Windsor Chairs

Windsor Chair

Windsor chairs were developed in the late 17th century named after the local big town of Windsor, Berkshire, England. Windsors are the most copied design around the world and still the most popular chair.
George Washington himself fancied Windsor chairs – with a recorded 27 Windsor chairs at his Mount Vernon home. Thomas Jefferson is said to have written a draft of the Declaration of Independence while seated in a Windsor. When the Declaration was signed in Philadelphia’s Independence Hall on July 4, 1776, the assembly sat in Windsors.  Windsors come in a variety of styles, including armchairs, side chairs, rockers, and are usually identified by the style- “low back”, “comb back”, “bow back.”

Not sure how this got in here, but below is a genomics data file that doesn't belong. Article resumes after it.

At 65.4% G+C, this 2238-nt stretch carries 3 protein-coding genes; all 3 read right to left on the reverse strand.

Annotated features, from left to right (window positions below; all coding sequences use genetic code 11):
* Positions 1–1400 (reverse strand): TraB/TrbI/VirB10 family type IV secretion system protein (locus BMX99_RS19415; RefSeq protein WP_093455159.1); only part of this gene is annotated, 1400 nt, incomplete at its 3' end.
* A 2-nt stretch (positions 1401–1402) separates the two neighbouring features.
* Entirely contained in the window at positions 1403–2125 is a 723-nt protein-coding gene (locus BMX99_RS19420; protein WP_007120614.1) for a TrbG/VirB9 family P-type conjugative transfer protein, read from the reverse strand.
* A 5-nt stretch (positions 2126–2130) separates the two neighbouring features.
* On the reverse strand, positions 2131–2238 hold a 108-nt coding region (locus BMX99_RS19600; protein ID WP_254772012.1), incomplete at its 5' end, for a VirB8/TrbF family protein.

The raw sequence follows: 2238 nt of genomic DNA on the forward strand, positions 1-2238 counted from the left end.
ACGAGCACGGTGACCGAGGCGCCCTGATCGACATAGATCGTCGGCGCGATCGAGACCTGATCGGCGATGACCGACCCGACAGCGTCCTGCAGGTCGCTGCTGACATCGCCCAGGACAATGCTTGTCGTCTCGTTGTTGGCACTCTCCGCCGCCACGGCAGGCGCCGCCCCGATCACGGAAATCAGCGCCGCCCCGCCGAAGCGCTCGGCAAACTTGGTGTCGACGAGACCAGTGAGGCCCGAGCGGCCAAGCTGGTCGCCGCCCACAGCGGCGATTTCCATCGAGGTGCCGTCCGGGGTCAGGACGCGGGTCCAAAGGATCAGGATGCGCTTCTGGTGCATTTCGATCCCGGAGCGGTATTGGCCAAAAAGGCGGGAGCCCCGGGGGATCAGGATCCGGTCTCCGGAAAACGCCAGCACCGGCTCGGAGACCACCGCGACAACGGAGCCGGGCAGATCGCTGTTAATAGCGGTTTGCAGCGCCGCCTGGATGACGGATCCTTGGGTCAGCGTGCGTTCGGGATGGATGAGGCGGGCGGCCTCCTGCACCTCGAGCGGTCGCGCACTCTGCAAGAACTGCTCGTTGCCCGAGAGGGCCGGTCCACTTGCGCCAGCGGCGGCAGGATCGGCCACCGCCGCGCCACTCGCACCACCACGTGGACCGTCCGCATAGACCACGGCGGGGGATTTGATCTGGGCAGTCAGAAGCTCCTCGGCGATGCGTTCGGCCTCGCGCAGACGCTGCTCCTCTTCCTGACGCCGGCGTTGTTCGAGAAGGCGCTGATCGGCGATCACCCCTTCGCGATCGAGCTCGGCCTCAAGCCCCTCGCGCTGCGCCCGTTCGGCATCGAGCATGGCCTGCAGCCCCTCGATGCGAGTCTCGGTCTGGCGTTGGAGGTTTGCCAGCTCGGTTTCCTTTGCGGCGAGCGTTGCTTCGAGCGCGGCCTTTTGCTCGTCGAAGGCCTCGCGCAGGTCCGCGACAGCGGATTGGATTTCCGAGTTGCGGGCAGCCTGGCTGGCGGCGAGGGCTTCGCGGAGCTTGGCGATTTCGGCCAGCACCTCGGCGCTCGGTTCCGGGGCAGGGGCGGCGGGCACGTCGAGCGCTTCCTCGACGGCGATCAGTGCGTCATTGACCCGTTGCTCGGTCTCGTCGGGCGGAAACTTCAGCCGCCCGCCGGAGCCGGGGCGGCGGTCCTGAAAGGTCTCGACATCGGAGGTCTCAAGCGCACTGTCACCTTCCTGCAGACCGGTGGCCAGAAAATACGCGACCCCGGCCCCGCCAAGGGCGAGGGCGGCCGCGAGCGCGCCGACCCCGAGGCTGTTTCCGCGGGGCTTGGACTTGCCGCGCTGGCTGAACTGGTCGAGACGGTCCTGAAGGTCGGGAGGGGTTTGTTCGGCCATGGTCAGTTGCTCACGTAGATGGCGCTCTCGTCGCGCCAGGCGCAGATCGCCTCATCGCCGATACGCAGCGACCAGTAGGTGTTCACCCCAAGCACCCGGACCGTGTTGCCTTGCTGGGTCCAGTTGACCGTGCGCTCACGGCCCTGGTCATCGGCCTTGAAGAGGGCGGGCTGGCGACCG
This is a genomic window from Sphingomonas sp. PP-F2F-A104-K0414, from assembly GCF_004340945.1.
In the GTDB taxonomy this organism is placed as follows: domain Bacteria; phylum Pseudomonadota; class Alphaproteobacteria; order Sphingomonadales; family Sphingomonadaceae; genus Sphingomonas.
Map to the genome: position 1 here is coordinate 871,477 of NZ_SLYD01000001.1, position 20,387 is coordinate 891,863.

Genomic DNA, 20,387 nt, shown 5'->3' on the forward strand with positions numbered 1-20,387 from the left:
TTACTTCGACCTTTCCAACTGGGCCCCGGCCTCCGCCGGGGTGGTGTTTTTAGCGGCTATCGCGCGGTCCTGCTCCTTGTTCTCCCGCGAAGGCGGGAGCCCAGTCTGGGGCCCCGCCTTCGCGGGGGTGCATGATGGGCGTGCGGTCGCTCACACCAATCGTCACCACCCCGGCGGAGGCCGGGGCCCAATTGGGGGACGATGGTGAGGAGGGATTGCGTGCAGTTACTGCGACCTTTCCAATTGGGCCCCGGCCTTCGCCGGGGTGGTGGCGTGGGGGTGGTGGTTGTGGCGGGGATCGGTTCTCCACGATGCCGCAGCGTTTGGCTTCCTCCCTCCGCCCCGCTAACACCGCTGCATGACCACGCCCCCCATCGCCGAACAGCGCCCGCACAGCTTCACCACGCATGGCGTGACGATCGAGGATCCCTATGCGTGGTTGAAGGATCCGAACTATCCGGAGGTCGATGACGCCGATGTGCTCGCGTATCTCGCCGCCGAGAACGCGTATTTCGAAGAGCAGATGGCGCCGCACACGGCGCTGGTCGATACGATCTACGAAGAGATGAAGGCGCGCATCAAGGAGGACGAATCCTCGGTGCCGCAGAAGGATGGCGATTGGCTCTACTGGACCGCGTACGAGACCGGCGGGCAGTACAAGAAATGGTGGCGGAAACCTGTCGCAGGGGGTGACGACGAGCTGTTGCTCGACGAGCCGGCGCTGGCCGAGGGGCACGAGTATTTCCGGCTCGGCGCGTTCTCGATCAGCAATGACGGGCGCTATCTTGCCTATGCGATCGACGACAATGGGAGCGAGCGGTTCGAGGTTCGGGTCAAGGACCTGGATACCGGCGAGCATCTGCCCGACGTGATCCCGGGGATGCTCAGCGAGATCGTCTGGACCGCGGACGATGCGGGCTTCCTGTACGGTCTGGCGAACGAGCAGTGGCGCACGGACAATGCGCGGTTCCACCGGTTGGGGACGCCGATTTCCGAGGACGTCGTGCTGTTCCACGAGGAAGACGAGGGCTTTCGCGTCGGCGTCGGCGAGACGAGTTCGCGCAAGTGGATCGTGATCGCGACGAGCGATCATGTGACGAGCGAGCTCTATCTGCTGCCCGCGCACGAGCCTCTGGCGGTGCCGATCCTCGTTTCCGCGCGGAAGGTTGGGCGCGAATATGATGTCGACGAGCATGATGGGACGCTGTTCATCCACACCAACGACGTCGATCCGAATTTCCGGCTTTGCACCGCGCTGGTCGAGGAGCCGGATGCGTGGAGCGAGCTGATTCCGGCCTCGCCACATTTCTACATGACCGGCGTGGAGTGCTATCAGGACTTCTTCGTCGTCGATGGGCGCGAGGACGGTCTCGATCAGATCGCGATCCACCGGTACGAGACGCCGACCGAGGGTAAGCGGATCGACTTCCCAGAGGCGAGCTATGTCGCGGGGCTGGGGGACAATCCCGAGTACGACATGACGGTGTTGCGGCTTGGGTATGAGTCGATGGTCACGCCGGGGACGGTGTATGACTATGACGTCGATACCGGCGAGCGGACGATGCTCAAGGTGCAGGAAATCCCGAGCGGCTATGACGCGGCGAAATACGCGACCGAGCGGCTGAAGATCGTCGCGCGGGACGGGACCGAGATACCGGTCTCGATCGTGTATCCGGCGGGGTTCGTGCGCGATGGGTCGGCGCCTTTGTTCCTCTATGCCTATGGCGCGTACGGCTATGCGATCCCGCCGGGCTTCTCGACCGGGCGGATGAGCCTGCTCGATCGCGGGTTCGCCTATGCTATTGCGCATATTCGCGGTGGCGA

British Windsor chairs were frequently left unpainted compared to the but American Windsors which were always painted. This paint would be milk paint, often a light color then coated with linseed oil for protection of the fragile paint. With wear this paint wears off around the edges and displays wear pattern that reveals the paint colors underneath.

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